To reach Hellshire Hills, turn R beneath the low hill and then L and L again driving behind the hill through scrub and wetland and passing R a portion of the Greater Portmore scheme with some weird and wonderful additions to the rather dismal basic units.


FORT CLARENCE BEACH: Follow the sign L of the first roundabout. Fort Clarence is very popular with Kingstonians of all walks of life and offers at weekends a fascinating glimpse of Jamaica at play. It is also a frequent venue for music shows and body building contests. In addition to sea, sand, and surf there are changing rooms, lifeguards, security, picnic grounds, a restaurant and bar, and snack shacks where you can sample fry fish n bammy and a local specialty called festival ( a scrumptious fried dumpling with a trace of sugar). The name Fort Clarence derives from a small fort on the headland nearby, another of the string of forts all around the coast that were essential to the defence of the island during the eighteenth century.

The shallow GREAT SALT POND south of Fort Clarence is connected to the ocean. A favourite fishing ground of the Arawaks it still harbours snook, calipoeva mullet, mangrove snapper, stingray, shrimp and some alligators. The marine environment off Hellshire is already showing signs of stress and there were fears that sewage from the huge housing development of Greater Portmore would impact the wetlands and salt ponds and compound pollution of the marine environment. So the developers, West Indies Home Contractors employed UWI scientists to design an environment-friendly system that would require little maintenance: the result is huge maturation ponds visible on your R and constructed wetlands for final polishing of the effluent. Their boast is that water emerging from this system is potable.

For HELLSHIRE (or the Fisherman's ) BEACH, turn L at the next roundabout and follow your nose. A collection of shacks and parked cars will confirm that you re there. A number of fisherfolk live here and the fish and festival served from their rickety stalls is excellent. The boats come in from sea at about 11 am and sell the fish right on the beach. There is safe and enjoyable swimming in the northern part of the bay which is shallow and protected by a small reef. Very popular with Jamaicans of all walks of life, it has a carefree, egalitarian ambiance.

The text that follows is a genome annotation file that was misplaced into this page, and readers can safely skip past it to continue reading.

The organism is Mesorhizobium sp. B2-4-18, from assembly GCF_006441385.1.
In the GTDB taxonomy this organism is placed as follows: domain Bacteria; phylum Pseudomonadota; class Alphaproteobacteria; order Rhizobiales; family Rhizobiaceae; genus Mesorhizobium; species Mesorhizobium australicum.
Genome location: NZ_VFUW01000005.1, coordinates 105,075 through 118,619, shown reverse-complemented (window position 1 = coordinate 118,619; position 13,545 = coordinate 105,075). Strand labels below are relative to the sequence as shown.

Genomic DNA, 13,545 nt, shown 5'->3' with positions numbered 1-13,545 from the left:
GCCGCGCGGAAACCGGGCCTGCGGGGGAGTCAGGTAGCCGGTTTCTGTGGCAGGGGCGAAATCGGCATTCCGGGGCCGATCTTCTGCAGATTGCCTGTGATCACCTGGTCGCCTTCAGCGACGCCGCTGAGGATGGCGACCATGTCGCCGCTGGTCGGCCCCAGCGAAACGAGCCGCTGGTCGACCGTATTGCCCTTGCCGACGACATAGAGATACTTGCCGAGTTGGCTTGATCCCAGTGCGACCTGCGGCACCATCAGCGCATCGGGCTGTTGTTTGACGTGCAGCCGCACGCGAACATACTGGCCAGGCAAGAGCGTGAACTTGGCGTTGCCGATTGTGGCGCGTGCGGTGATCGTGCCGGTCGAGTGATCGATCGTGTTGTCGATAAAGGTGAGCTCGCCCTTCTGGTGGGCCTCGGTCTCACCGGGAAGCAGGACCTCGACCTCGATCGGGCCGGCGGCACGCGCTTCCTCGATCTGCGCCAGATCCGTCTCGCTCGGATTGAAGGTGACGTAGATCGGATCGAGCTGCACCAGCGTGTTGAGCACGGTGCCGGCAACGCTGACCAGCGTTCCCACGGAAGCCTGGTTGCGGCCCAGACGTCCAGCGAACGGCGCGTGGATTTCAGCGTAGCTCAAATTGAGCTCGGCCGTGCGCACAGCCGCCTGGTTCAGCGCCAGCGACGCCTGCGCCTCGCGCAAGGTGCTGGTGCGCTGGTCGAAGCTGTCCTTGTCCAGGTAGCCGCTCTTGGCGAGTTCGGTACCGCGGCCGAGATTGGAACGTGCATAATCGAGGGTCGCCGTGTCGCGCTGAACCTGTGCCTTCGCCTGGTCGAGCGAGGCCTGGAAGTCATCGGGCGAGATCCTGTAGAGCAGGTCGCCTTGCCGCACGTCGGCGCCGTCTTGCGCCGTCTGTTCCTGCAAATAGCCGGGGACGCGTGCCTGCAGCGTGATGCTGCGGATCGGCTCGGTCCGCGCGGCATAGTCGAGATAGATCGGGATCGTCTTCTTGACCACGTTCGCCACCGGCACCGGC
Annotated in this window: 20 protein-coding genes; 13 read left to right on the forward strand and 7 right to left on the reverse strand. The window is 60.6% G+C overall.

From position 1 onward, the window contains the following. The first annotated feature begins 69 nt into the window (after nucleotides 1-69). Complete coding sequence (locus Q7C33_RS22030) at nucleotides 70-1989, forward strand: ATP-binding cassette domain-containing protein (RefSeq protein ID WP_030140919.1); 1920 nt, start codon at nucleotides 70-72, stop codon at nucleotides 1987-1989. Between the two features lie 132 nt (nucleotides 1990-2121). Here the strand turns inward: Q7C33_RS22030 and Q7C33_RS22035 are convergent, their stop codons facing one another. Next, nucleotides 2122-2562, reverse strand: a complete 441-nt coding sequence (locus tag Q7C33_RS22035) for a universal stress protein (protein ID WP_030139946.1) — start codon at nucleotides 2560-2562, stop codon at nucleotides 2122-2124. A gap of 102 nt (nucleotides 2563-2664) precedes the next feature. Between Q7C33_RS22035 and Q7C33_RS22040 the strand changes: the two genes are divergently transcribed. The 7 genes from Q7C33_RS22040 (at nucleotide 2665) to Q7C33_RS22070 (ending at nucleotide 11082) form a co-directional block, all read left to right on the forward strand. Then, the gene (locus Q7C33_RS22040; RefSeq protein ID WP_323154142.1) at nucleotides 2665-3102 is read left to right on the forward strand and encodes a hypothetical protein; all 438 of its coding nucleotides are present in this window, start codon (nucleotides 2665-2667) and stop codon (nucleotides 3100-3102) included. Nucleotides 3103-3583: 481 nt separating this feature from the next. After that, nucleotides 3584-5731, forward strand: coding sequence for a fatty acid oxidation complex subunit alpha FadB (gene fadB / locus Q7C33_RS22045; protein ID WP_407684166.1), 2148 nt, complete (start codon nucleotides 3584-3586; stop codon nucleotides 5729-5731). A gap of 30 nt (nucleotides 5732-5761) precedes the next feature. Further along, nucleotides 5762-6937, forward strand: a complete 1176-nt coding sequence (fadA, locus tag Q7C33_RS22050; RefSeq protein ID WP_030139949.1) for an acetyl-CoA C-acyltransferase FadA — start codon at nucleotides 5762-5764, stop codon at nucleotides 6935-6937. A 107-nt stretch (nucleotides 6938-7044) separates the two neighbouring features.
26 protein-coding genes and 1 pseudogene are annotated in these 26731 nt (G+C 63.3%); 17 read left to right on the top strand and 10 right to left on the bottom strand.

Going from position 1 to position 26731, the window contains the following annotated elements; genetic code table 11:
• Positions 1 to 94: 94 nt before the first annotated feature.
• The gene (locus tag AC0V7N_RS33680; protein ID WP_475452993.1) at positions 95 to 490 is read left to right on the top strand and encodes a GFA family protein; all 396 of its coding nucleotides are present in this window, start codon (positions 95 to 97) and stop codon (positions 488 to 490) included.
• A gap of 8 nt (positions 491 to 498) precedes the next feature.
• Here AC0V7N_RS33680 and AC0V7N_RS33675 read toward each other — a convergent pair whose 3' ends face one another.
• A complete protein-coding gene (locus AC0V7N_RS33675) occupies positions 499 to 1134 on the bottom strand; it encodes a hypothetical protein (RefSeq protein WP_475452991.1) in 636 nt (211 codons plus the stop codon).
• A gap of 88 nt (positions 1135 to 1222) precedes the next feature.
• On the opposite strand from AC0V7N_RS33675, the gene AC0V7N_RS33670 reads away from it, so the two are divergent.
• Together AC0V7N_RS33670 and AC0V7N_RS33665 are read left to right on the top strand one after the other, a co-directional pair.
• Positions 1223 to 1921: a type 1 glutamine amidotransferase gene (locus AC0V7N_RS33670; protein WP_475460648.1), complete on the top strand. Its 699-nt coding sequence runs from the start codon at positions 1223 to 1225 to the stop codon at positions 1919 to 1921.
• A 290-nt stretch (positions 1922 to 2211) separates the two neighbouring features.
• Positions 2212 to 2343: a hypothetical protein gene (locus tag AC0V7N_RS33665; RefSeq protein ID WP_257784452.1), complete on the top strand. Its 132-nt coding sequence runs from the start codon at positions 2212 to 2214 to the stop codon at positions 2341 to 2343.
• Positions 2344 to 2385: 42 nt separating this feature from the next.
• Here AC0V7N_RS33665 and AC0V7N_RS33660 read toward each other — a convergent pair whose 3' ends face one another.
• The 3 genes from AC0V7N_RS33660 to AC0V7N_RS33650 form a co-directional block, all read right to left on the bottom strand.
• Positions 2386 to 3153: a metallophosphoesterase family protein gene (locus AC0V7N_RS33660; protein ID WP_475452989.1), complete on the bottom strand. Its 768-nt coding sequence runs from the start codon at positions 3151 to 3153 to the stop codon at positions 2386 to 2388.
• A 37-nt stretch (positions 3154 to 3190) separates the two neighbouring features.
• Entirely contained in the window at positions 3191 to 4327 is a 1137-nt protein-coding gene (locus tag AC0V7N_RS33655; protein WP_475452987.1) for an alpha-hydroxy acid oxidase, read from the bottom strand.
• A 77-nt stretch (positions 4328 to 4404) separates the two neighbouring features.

TWO SISTERS CAVE is worth a visit. After the Hellshire roundabout continue L up and over the hill until you come to a rather faded sign. The entrance to the cave is in semi-desert surroundings overlooking Kingston harbour. The caves are separated by tons of fallen rocks and accessed by sturdy wooden staircases that lead down below sea-level to caves filled with brackish fossil water . They are estimated to be 200,000 years old and represent the final stage of a geological process called limestone cavern collapse.

From the observation platforms you can immerse yourself in eerie stillness and shimmering reflections and brood upon the gentle extinct race who left behind a rock carving to guard the spirits in the cave. A lone petroglyph (rock carving) is on the wall of the smaller cave, encased in a wooden frame. It represents an Arawak face, though 1000 years of humidity and erosion have made this somewhat difficult to recognize. Ironically, the roof of the larger cave has two rock extrusions that resemble human faces. The water here is crystal blue and the cave is inhabited by tiny swallows. Caretaker of the Two Sisters, Ronald Greaves, is helpful and knowledgeable.

Go-Jamaica Discover Jamaica Daily Gleaner
Go-Jamaica Discover Jamaica Gleaner Online

• Copyright © The Gleaner Company Limited, all rights reserved.
• E-mail to report problems or request assistance.